The link is as follows:
In practice, it will be most expensive for an owner to get all the tests done to determine the cause and the surgery. In my case, the owner was not keen on more tests.
"Vertical feeding," I asked Dr Gladys what it meant as stated in her University book. I was glad to see her now graduated and practising as last year, I met her in Perth and she was in her 5th year, studying very hard.
This was after we had taken the X-ray with barium meal to show the megaesophagus to the owner as he was not much convinced with the plain radiograph.
"Feed like a human being, being upright," she said.
"You mean, the dog should stand up and eat and drink?" I asked. Lucky for me she had the patience.
"Use a Bailey's chair," she replied.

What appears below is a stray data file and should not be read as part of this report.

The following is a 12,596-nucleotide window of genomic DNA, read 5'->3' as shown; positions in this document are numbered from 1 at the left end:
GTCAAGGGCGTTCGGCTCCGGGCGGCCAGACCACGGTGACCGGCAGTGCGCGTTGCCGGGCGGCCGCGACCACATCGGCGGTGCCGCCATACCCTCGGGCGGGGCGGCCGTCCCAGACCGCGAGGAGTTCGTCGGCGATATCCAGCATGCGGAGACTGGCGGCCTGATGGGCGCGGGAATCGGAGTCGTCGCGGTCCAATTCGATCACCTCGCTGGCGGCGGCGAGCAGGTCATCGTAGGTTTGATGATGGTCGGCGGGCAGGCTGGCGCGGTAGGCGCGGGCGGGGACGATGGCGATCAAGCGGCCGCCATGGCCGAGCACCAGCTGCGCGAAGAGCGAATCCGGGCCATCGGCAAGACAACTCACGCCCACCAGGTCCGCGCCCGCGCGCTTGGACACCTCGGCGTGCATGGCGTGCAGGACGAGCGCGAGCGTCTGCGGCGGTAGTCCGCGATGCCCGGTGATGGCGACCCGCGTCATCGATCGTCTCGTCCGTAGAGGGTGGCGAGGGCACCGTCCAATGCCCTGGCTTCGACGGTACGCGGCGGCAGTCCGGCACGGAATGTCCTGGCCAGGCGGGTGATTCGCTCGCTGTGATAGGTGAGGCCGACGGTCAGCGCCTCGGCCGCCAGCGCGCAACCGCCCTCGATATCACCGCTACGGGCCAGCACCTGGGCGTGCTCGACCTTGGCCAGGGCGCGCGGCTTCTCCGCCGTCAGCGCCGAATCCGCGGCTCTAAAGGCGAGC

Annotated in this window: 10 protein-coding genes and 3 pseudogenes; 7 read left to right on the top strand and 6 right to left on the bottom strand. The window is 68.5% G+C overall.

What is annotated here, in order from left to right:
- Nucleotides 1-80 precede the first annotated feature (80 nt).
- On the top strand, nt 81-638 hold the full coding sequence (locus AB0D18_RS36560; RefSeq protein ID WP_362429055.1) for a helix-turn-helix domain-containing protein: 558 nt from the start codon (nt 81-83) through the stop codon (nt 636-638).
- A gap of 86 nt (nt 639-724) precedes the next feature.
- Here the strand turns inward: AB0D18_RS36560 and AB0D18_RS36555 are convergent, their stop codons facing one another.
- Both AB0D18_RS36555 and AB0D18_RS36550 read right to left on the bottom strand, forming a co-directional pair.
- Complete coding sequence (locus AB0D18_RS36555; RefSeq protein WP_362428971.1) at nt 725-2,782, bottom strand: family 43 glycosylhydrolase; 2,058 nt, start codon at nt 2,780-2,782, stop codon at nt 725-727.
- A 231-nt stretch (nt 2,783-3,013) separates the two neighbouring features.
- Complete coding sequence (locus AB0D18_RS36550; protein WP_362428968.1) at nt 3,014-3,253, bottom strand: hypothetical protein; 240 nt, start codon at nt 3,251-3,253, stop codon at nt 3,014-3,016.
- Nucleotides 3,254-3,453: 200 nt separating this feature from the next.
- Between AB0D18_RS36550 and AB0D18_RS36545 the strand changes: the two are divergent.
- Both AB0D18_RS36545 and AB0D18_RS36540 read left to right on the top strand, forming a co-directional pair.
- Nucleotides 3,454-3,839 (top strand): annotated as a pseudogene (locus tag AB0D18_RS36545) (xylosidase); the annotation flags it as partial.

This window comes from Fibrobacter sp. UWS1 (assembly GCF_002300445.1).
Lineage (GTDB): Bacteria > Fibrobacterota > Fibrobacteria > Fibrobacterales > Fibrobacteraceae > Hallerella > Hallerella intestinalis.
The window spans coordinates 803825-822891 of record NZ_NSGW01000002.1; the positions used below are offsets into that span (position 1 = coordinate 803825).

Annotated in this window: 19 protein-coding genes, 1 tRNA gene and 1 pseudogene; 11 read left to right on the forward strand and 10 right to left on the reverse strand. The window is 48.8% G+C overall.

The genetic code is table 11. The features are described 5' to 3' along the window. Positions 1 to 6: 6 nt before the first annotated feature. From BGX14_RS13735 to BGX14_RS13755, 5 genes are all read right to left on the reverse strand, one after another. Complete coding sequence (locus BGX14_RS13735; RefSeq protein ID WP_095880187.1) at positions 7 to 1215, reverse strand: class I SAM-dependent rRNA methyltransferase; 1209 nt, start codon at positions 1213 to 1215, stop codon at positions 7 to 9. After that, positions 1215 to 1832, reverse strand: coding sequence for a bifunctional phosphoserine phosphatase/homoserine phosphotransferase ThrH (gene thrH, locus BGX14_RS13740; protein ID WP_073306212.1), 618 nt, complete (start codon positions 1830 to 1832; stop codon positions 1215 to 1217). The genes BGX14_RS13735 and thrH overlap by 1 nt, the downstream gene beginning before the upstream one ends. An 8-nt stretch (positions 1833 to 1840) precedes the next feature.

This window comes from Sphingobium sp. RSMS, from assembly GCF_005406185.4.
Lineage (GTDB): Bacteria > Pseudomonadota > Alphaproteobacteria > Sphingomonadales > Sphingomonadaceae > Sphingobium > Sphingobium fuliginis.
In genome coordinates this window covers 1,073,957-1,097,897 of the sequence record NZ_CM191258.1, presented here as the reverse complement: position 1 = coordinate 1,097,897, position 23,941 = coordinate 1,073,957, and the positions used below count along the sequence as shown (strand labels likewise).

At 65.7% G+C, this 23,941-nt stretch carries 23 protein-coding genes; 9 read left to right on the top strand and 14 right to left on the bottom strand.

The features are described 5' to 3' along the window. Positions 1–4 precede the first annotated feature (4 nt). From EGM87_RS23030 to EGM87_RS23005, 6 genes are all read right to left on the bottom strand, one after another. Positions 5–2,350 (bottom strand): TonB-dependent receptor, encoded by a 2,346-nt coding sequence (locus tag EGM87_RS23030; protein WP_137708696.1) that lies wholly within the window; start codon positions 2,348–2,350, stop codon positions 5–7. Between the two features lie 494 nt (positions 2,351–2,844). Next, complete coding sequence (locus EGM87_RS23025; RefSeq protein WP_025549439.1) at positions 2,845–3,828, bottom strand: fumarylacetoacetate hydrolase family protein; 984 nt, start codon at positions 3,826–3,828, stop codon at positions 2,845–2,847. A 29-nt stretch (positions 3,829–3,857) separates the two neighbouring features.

Well, Bailey's chair are mentioned in the internet on megaesophagus nowadays and therefore is no secret.
It is actually a toddler's dining chair where you confine the toddler.
"It is not practical," the owner told me when I advised him to make one Bailey chair. "I don't expect my dog to sit in it for more than 5 minutes.
The theory is that gravity enables the dog that is fed soft food seated in a Bailey's chair to get the food into the stomach. The dog must sit in it for some time and this may not be to the dog's liking.
The dog had lymphoma and FNA (fine needle aspirate) done on the popliteal and cervical lymph nodes by Dr Gladys and Dr Daniel indicated abnormal cells. A lab test was recommended.
"The owner is more interested in the cure than in knowing that his dog had what type of lymphoma," I said to Dr Daniel. "Such test need money and the owner just wanted to cure the dog of regurgitation and the tongue ulcer. Will such test help? I will say not. So, in practice, economics play a big part unlike in the academic world of the Vet School."
UPDATE AND PICTURES WILL BE AT: